The Full Story
Foxglove is an attractive plant that grows throughout the United States. It grows in the wild and is cultivated in private gardens for its beauty. Its bell-shaped flowers are usually bright purple but can sometimes be white, cream yellow, pink, or rose and generally bloom in the spring. Foxglove also has a dry fruit containing many seeds. Both the flowers and berries attract children. All parts of the plant are extremely poisonous.
The botanical name for foxglove is Digitalis purpurea. You might recognize "digitalis" as the name of a heart medicine. In fact, the medicine is derived from this plant, and that is why measuring digoxin (a form of digitalis) concentrations in the blood can help detect foxglove poisoning. When formulated into a medication with a controlled dosage, digitalis is valuable in treating heart failure. It helps a weakened heart pump harder. People who eat any part of the plant or make tea from the leaves are, in essence, taking an unregulated dose of heart medicine. This can cause the heart rate to slow down or become irregular. Both can be dangerous and life threatening.
Foxglove is one of many reasons to watch children closely when they play outdoors. It’s also an excellent reason NOT to prepare your own herbal medicines, tea, or food from wild plants or plants growing in your garden unless you are an expert and know how to do so safely.
If anyone consumes any part of the foxglove plant, do not induce vomiting. Call Poison Control right away at 1-800-222-1222. Expert assistance is available 24 hours a day.
Serkalem Mekonnen, RN, BSN, MPH
Certified Specialist in Poison Information
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Ciancaglini PP, Vence T, Benitez, JG, Lawrence RA. Foxglove salad ingestion [abstract]. Clin Toxicol (Phila). 2005;43(6):761.
Dyer S. Plant exposures: wilderness medicine. Emerg Med Clin North Am. 2004;22(2):299-313.
Hoffman, RS, Howland, MA, Lewin, NA, Nelson, LS, Goldfrank, LR. Goldfrank’s toxicologic emergencies. 10th ed. New York: McGraw Hill; c2015. Chapter 121, Plants; p. 1525-26.
Ramlakhan SL, Fletcher AK. It could have happened to Van Gogh: a case of fatal purple foxglove poisoning and review of the literature. Eur J Emerg Med. 2007;14(6):356-9.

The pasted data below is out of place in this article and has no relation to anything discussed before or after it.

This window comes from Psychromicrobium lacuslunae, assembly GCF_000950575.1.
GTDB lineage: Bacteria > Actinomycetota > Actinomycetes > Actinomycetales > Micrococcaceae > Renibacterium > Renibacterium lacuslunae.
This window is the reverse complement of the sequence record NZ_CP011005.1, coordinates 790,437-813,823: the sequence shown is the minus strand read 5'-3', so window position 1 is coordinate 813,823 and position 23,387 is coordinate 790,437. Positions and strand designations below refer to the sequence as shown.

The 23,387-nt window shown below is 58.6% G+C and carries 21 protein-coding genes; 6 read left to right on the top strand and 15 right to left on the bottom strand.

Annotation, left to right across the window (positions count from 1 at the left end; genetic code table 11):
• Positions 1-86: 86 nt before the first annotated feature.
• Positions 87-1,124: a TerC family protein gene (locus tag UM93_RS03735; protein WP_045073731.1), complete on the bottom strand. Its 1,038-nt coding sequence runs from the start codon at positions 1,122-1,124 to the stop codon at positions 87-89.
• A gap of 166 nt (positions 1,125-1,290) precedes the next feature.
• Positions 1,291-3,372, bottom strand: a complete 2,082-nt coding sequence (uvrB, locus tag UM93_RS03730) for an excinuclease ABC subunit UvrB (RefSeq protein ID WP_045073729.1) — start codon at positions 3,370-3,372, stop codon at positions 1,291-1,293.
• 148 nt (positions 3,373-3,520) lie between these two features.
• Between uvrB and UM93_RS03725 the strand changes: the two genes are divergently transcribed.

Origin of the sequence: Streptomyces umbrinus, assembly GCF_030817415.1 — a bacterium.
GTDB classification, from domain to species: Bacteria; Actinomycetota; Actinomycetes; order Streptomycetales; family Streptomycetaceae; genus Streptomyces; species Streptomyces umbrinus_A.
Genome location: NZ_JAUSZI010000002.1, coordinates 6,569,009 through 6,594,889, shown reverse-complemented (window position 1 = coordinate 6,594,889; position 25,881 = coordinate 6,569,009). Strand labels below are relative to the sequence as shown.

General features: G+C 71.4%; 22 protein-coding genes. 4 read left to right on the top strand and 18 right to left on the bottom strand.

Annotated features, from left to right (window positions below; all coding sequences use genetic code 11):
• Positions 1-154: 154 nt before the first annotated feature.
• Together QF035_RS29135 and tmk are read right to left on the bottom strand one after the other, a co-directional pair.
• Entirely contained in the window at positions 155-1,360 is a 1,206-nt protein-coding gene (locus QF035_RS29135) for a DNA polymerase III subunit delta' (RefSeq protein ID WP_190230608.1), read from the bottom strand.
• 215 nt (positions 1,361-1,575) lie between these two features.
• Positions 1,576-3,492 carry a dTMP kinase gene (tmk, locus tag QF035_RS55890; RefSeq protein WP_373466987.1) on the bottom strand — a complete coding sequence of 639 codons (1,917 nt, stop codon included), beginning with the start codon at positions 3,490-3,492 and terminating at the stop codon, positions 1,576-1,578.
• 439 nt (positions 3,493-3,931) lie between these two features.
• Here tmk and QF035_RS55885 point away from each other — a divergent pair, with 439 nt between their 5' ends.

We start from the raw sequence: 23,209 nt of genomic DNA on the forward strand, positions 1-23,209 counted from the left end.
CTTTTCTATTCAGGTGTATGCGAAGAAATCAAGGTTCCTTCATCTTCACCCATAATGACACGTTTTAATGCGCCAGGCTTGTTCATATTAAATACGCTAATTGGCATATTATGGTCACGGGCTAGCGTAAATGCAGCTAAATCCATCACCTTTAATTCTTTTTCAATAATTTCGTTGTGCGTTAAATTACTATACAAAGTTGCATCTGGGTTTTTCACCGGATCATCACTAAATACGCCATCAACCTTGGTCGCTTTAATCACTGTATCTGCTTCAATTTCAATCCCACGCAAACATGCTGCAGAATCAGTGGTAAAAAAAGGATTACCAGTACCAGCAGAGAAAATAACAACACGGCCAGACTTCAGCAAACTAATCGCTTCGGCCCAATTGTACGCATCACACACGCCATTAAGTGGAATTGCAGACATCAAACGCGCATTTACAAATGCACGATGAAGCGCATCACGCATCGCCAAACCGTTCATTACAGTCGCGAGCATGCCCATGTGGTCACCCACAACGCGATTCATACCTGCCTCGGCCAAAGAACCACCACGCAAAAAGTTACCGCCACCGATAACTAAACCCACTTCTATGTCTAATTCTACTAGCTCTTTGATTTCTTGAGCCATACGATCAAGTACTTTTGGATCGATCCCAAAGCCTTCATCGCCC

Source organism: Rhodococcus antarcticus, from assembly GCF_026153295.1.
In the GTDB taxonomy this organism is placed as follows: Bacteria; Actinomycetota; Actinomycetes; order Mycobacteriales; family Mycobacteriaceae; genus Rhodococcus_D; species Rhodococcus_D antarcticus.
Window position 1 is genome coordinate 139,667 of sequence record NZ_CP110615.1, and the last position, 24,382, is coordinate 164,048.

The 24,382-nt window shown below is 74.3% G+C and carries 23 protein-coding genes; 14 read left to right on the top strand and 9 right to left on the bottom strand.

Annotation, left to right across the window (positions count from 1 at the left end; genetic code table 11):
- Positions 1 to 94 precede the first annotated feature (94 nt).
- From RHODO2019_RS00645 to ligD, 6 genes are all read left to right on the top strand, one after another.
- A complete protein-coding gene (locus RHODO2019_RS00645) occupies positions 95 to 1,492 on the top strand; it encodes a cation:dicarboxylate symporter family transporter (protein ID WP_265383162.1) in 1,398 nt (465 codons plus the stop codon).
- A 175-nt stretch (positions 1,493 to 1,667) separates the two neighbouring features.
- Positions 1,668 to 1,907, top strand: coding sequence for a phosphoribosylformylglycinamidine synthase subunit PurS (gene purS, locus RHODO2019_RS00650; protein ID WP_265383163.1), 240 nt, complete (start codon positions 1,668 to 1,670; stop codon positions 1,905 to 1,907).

- Do not plant or grow foxglove in gardens where children or pets play.
- When outdoors, watch children and pets closely to be sure they do not eat unknown plants, seeds, or berries.
- Do not prepare your own herbal medicines.
- Do not prepare food or tea from plants unless you are an expert and know how to do so safely.
This Really Happened
A man made a sauce out of herbs from the garden and what he thought was borage. He had mistakenly picked about 12 leaves of young foxglove instead. He and his wife ate the sauce made with foxglove leaves. The following day, the husband called Poison Control concerned because he was nauseated, weak, and having trouble sleeping. His wife was also feeling weak. He was aware that he might have mistaken the foxglove for borage. Poison Control told him that he and his wife should to go to the nearest emergency room right away.
Poison Control advised the ER to check the concentrations of digoxin and electrolytes, such as potassium, in both patients’ blood. The digitalis present in foxglove is detected by assays for the drug digoxin.
The digoxin concentrations were elevated in both patients. The wife experienced very low heart rate. Her heart even stopped beating for several seconds at a time while she was in the ER. The husband also experienced low heart rate. Poison Control recommended giving both patients the antidote for digoxin. Both of the patients’ symptoms improved after receiving the antidote.
The patients were discharged home after 2 nights in the hospital but they continued to have some symptoms, like feeling dizzy and having low heart rate, for several more days.